We’re going need to separate steps to add support for MySQL to our container. The first one is install_mysql_client which is a reference to a run step. This step uses apt command to install the mysql-client dependency.

mysql-client is the MySQL client library used by the Linux operating system. We need it because it’s a requirement for the mysqli PHP extension. This is the second step after copy_vendor called install_mysql_extension.

Meanwhile, we need the mysqli PHP extension for WP-CLI. Without the mysqli PHP extension, WP-CLI can’t set up WordPress for us. And that’s what we need to do next.

Installing PHP extensions is a bit different with Docker. You need to use the docker-php-ext-install helper script instead of following the regular installation instructions. You can read more about docker-php-ext-install and other helper scripts here.

Setting up WordPress

After installing our MySQL dependencies is where things start to diverge. At this point, we need to setup WordPress. That said, we need to do different things to setup WordPress as a single site installation vs a multisite one.

So how do we know if we want to install WordPress as a single site installation or as a multisite one? Well, we’re going to create an environment variable to tell us which type of installation that we want. We’ll call it WP_TYPE.

Our WordPress setup step uses the WP_TYPE environment variable to choose which install bash script to run. There’s one script for the single site installation and one for the multisite installation. Let’s take a look at them.

Single site installation

Let’s start with setting up WordPress as a single site installation. We do this using the bash script. You can see it below:

The bash script starts with a set of guard clauses. These are there to abort the script if certain requirements are missing.

The first requirement that we have is to ensure that we’re on the CircleCI environment. We do that by checking for the CIRCLECI environment variable is there. Then we check for the three environment variables that our script needs. Those are WP_CORE_DIR, WP_HOST and WP_ORG_PLUGIN_NAME.

We can break down the rest of the script into three sections. First, we want to actually install WordPress. Although the name is a bit misleading, our didn’t do that. That’s because, as we just discussed, our CircleCI container doesn’t use the MySQL image by default.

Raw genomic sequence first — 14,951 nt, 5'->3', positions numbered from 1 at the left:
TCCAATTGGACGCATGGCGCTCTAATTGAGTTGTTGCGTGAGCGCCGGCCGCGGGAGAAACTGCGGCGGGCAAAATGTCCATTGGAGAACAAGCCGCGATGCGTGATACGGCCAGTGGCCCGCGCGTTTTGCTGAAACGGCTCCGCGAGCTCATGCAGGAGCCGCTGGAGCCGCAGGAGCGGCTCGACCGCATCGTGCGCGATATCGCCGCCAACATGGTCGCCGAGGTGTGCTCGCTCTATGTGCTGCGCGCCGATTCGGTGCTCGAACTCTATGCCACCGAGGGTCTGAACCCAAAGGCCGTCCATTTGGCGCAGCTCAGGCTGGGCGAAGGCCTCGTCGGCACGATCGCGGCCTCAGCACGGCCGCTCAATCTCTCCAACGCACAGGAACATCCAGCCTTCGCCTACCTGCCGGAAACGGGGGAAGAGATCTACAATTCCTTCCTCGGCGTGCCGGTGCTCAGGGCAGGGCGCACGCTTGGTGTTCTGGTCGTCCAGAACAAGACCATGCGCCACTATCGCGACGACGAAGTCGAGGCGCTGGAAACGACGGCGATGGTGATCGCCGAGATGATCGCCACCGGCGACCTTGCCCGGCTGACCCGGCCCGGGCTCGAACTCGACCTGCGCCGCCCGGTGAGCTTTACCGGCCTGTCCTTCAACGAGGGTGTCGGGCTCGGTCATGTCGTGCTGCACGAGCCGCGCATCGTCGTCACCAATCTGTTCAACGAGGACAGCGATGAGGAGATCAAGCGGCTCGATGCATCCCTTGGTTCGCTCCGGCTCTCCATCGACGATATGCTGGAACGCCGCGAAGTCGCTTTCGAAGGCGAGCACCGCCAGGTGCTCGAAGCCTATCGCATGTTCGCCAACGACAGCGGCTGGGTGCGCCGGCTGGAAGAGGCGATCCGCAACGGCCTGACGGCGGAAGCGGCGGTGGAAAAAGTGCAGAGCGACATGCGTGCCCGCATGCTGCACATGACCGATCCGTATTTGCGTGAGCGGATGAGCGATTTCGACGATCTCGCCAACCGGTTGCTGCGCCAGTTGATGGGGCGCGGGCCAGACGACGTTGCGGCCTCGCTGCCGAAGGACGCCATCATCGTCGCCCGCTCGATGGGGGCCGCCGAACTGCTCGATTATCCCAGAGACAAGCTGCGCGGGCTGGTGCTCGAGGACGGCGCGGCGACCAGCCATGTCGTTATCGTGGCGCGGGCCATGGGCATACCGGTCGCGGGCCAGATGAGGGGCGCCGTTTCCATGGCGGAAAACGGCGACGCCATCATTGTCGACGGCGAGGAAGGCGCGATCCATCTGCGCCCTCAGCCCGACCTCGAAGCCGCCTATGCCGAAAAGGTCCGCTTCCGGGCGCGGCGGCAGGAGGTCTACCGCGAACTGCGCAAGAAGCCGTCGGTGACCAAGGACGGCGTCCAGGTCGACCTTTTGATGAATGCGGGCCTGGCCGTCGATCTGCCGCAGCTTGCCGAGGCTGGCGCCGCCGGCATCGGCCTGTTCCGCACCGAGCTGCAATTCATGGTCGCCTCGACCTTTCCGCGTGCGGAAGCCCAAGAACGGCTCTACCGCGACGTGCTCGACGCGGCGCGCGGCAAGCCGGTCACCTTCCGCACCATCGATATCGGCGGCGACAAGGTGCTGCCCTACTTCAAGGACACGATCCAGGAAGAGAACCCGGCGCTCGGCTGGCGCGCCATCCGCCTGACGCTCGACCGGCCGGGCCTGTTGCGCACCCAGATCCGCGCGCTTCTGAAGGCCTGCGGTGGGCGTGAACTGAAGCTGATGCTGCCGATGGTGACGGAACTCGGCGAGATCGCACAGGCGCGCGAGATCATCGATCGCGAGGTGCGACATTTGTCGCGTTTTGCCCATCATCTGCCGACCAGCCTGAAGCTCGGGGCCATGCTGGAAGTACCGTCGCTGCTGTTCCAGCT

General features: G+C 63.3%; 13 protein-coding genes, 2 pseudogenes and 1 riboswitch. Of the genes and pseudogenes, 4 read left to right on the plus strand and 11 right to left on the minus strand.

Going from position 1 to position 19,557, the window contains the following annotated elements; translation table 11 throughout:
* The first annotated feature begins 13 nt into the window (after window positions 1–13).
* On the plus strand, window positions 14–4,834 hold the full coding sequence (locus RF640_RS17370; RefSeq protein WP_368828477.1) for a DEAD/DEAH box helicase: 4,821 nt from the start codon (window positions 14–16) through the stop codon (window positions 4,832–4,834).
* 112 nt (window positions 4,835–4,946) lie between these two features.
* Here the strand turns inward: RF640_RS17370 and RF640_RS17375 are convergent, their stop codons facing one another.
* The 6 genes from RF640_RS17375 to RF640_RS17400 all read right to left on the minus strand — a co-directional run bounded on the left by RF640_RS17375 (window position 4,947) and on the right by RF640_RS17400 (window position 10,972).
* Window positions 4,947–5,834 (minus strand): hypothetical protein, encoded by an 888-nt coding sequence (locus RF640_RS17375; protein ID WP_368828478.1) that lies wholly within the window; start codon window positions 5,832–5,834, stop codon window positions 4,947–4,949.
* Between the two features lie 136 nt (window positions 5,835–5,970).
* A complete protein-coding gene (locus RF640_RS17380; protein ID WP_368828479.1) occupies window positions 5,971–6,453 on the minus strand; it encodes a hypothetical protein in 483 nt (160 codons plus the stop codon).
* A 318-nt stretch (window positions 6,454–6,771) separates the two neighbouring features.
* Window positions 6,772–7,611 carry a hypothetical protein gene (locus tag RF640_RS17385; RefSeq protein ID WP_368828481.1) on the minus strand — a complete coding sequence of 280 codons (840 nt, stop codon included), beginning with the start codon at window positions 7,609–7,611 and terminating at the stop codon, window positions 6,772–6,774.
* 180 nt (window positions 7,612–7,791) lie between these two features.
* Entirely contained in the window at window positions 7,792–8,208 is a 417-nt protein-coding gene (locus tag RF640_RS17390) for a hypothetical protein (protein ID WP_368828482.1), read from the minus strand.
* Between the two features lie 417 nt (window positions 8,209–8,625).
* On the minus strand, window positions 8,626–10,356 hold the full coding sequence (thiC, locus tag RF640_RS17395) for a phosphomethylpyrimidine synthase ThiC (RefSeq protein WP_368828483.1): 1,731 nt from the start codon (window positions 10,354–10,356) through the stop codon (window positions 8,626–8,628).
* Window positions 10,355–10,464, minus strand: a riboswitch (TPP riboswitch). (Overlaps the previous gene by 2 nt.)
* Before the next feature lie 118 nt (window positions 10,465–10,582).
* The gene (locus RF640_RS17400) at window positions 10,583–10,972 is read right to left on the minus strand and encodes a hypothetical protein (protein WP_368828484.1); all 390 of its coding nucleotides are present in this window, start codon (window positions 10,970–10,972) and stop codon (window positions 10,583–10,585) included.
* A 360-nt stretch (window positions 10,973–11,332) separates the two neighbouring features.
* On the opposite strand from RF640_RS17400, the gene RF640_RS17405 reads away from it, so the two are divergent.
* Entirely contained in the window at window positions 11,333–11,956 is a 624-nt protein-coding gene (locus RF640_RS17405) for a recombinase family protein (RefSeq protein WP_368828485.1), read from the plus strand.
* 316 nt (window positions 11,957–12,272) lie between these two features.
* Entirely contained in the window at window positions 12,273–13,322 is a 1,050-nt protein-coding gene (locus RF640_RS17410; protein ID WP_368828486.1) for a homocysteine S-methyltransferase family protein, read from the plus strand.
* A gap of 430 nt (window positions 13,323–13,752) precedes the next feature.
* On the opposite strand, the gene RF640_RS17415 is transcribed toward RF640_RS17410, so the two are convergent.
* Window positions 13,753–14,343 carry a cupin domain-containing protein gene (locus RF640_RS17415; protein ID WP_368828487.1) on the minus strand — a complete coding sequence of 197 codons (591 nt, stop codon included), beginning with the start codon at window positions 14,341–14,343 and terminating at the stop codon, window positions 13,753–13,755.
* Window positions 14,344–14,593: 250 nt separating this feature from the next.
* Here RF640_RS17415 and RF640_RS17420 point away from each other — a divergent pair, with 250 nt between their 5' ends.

But now we can, and we’re going to use WP-CLI to do it. Installing WordPress comes down to three commands. In order, they are:

  1. wp config create which creates the wp-config.php file for our WordPress installation.
  2. wp core install which does the actual installation of WordPress
  3. wp rewrite structure which we use to set a more standard permalink structure. (No one uses ?p= anymore!)

After that, we have to copy the plugin from the working directory to the WordPress plugins directory. We just use the standard cp to copy it. Once that’s done, we activate it using the wp plugin activate command. And we’re done!

Multisite installation

Next, we have the bash script. This is the bash script used to set up a WordPress multisite installation. You can find it below:

We won’t dive into this script in as much detail as we did with the single site installation one. That’s because it’s almost the same as the other one. There are only two small changes that we made to it.

First, we don’t use the wp core install command to perform the WordPress installation. Instead, we use the wp core multisite-install. This is a command dedicated to the installing WordPress as a multisite installation.

The second change is to the wp plugin activate command. We added the --network option to it. This tells WP-CLI to activate the plugin across the entire multisite installation and not just a specific site.

It’s possible that activating your plugin using the --network option won’t change anything in practice. That said, in the case of this plugin, there’s a different admin page if the plugin is network activated. So doing this is important.

Deployment jobs